Author: Reed Hopper
At the October, 2010, hearing involving multiple challenges to the listing of the polar bear as a "threatened" species, including a suit by the Pacific Legal Foundation, the judge determined he could not resolve the case until the U.S. Fish and Wildlife Service explained how it interpreted the term "in danger of extinction." That term is pivotal because a species will be deemed "endangered" only if it is "in danger of extinction," whereas, it will be deemed "threatened" only if it is likely to become "endangered" within the foreseeable future. Therefore, the judge remanded the case back to the agency to provide its explanation. Today, the Service responded here.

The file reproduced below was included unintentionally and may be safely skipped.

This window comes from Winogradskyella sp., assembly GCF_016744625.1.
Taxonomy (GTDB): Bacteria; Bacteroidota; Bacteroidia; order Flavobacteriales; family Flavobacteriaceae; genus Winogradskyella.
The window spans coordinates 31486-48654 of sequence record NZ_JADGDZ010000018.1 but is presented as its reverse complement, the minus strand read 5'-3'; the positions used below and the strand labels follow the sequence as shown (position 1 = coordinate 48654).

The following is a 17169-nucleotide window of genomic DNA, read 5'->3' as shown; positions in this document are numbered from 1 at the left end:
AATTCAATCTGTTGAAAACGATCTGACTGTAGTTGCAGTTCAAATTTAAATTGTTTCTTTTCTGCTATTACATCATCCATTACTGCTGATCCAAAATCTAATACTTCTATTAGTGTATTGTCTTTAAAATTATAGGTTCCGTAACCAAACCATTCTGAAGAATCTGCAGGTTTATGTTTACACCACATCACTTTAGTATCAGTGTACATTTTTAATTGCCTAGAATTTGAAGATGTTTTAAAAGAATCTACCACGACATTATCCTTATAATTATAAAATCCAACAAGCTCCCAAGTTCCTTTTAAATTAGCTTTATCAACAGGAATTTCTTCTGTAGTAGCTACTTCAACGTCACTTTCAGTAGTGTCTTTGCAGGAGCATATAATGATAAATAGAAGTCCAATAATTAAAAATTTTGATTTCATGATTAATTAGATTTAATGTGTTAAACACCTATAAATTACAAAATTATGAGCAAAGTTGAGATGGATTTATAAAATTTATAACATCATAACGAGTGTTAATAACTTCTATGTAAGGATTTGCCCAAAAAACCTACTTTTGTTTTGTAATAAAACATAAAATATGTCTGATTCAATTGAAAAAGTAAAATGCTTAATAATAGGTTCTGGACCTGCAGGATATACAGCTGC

According to the Service, the term "in danger of extinction" means "currently on the brink of extinction in the wild." Based on that interpretation, the Service reaffirmed its determination that the polar bear is "threatened" and not "endangered" because there has been no precipitous decline in overall population. This interpretation is likely to be upheld by the judge and suggests that the risk of extinction must be imminent to warrant "endangered" status. This is a severe blow to environmentalists who have argued that the risk need not be imminent and the polar bear should have been listed as "endangered" not "threatened."
Whether this interpretation is sufficient to support the "threatened" listing will be the subject of an additional hearing scheduled in the D.C. District Court on February 23, 2011.